A recent randomized study evaluated the effectiveness of a summer program to recover credits in high school, comparing two delivery modes: online vs. in-class directed by a teacher.
Students who failed the Algebra I or English 9 courses from schools in Los Angeles were randomly assigned to receive the credit recovery program online or in-class. For the Algebra course, 305 students were assigned to the online delivery and 308 to the in-class program. For the English course, 564 students were assigned to the online delivery and 560 to the in-class program.
The researchers used three measures of impact: credit recovery rates at the end of the program; district PSAT math and reading tests; and a researcher-made end-of-course test to evaluate student outcomes. The results of the latter may be overestimated due to the type of measure used and are not reported in this summary.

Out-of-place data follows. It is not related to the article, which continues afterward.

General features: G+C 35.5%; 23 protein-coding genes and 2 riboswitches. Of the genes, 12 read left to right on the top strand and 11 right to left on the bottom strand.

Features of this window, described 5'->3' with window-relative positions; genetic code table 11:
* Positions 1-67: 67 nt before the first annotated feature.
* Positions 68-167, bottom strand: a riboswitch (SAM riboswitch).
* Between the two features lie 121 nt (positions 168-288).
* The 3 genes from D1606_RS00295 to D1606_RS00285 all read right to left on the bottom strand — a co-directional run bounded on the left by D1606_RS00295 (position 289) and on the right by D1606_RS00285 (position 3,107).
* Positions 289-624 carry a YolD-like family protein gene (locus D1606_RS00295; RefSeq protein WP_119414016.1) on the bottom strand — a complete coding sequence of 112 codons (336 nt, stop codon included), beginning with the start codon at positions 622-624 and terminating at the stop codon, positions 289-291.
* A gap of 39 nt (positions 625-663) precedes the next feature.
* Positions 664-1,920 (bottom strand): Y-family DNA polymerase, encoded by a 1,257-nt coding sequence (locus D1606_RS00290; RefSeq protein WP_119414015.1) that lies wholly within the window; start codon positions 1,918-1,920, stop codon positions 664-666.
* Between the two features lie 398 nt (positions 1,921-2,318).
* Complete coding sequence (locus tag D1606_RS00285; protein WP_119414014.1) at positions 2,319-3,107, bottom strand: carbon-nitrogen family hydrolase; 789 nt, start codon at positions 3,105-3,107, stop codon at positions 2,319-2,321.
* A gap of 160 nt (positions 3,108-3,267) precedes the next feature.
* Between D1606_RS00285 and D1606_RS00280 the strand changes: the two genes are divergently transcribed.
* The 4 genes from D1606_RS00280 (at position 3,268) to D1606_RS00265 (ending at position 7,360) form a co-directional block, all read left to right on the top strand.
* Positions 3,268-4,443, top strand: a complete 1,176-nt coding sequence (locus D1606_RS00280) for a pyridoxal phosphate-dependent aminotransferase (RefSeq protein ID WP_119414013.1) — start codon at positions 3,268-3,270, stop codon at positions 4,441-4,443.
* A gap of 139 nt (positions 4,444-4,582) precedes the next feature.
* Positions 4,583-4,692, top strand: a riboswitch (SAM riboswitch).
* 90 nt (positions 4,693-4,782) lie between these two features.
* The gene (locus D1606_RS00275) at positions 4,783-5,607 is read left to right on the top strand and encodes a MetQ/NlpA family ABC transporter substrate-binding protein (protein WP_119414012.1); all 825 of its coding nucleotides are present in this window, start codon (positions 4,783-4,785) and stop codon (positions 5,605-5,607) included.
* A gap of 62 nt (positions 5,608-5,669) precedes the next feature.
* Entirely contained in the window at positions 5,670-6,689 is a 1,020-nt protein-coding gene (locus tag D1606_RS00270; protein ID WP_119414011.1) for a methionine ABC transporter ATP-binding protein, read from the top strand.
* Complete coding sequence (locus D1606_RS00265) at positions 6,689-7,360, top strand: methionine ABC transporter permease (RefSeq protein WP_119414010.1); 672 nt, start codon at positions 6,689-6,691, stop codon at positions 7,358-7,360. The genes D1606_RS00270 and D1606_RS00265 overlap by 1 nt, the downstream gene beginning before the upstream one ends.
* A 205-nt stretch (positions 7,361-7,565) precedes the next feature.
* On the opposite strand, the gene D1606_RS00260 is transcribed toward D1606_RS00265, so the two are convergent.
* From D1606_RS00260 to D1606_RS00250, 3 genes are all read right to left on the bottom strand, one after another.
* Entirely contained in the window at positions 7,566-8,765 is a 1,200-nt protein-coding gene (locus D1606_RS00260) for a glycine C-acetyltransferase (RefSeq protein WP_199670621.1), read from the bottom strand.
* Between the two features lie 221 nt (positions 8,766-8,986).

For the Algebra course, results showed a non-significant difference between the two groups in credit recovery rates, with the online class 6 percentage points lower than the in-class program. There was also no difference between the two groups on PSAT math (ES = -0.03). For the English course, results showed a significant difference between the two groups in credit recovery rates. The online class was 15 percentage points lower than the in-class program. There was no difference between the two groups on PSAT reading (ES = +0.04).
Source (Open Access): Rickles, J., Clements, M., Brodziak de los Reyes, I., Lachowicz, M., Lin, S., & Heppen, J. (2023). A multisite randomized study of an online learning approach to high school credit recovery: Effects on student experiences and proximal outcomes. Journal of Research on Educational Effectiveness, 0(0), 1–24. https://doi.org/10.1080/19345747.2023.2198524